outbrain
Close  

Global stocks slide amid concerns about world economy

/ 07:50 PM June 09, 2016
A man speaks on a smartphone in front of the electronic stock indicator of a securities firm in Tokyo, Thursday, June 9, 2016. Asian shares were mostly lower Thursday despite gains on Wall Street as a weaker dollar negatively impacted Japanese stocks and investors weighed risks given the Federal Reserve's cautious stance about tightening rates. (AP Photo/Shizuo Kambayashi)

A man speaks on a smartphone in front of the electronic stock indicator of a securities firm in Tokyo on June 9. Asian shares were mostly lower Thursday despite gains on Wall Street as a weaker dollar negatively impacted Japanese stocks and investors weighed risks given the Federal Reserve’s cautious stance about tightening rates. AP

Global stocks fell on Thursday as investors worried about the health of the global economy given the Federal Reserve’s cautious stance about raising its interest rates. Financial markets were closed for holidays in China, Hong Kong and Taiwan.

Keeping score: In Europe, Britain’s FTSE 100 slid 0.9 percent at 6,248 and Germany’s DAX fell 1.2 percent to 10,091. France’s CAC 40 lost 0.9 percent to 4,410. US futures indicated a bleak opening on Wall Street, with the Dow futures down 0.2 percent and S&P futures down 0.3 percent.

ADVERTISEMENT

ANALYST VIEWPOINT: “The Fed being more cautious about tightening rates should negatively impact stocks, since they are worried about the state of the economy and its ability to withstand higher interest rates,” said IG Market Strategist Bernard Aw. “Make no mistake, the cautious undertone pervades the financial markets.”

ECB warning: The president of the European Central Bank warned in a speech Thursday that the eurozone economy needs governments to make more reforms if it is to see higher growth. Mario Draghi noted the central bank could not heal the economy on its own and that reforms are needed in a region where aging demographics risks weighing on long-term growth.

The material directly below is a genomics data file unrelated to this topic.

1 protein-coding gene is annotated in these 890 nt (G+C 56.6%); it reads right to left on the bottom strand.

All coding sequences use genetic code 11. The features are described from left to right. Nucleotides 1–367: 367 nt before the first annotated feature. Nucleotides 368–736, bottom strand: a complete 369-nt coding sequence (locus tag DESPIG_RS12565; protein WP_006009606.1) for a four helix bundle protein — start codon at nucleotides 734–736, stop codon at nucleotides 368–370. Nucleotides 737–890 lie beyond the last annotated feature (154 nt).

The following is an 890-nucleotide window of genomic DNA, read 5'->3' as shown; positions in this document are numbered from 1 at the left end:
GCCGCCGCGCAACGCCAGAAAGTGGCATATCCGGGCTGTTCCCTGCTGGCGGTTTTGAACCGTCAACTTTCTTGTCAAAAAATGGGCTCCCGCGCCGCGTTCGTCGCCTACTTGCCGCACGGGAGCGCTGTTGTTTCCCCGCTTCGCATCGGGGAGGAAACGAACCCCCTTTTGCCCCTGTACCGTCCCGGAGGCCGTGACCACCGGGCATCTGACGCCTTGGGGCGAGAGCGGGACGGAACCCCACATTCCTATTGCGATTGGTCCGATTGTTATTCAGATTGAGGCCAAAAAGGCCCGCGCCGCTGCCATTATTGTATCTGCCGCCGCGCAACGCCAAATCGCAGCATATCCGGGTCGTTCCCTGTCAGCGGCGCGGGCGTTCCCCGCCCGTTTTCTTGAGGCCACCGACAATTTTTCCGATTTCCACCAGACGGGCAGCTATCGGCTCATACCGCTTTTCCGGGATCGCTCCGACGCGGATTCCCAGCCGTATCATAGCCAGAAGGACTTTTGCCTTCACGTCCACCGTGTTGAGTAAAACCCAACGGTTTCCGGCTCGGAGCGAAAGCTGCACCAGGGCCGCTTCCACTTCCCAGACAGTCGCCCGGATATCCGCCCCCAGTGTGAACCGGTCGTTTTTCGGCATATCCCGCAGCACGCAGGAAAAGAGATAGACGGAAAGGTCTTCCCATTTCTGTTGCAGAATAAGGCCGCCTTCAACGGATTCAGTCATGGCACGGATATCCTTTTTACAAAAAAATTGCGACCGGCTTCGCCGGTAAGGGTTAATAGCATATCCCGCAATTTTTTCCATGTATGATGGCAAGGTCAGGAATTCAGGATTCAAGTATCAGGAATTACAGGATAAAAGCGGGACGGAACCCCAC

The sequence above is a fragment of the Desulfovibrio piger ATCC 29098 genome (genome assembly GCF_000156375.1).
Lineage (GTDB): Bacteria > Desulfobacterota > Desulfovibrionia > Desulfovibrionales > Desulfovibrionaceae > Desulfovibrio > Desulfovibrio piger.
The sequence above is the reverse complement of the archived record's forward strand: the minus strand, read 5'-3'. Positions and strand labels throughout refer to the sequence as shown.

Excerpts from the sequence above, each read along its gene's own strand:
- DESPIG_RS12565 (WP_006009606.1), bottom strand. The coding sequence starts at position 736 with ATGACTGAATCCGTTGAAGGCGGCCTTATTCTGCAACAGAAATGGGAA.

FEATURED STORIES

Japan machinery orders: Earlier, in Asia, Tokyo’s Nikkei 225 shed 1 percent to 16,668.41 after the government reported that core domestic private machinery orders, excluding volatile orders for ships and electric utilities, fell 11 percent in April from the month before, suggesting prolonged weakness in capital investment. Foreign machinery orders also fell, 6.9 percent month-on-month in April.

South Korea’s economy: Bank of Korea surprised investors by slashing its key interest rate to a record low 1.25 percent for the month of June. The move is the first rate cut in Asia’s fourth-largest economy in a year. Most market analysts had expected the bank to lower interest rates later in the year, anticipating slower growth in the second half. Low oil prices have hit South Korea shipyards and other major exporters.

Asia’s day: Australia’s S&P ASX 200 slipped 0.2 percent at 5,361.90. South Korea’s KOSPI was 0.1 percent lower at 2,024.17. The Philippines’ PSE index was down 2.4 percent at 7,536.65. Singapore’s FTSE Strait Times index shed early gains, losing 0.4 percent at 2,852.48.

OIL: US crude shed 41 cents to $50.82 a barrel in electronic trading on the New York Mercantile Exchange. It jumped 87 cents on Wednesday. Brent crude, the benchmark for international oil prices, fell 48 cents to $52.03 a barrel in London. On Wednesday, it rose $1.07.

Currencies: The dollar fell to 106.51 yen from 106.94 yen the previous day. The euro dropped to $1.1337 from $1.1397.

ADVERTISEMENT
Read Next
EDITORS' PICK
MOST READ
Don't miss out on the latest news and information.
View comments

Subscribe to INQUIRER PLUS to get access to The Philippine Daily Inquirer & other 70+ titles, share up to 5 gadgets, listen to the news, download as early as 4am & share articles on social media. Call 896 6000.

TAGS: economy, financial markets, stocks
For feedback, complaints, or inquiries, contact us.


© Copyright 1997-2020 INQUIRER.net | All Rights Reserved

We use cookies to ensure you get the best experience on our website. By continuing, you are agreeing to our use of cookies. To find out more, please click this link.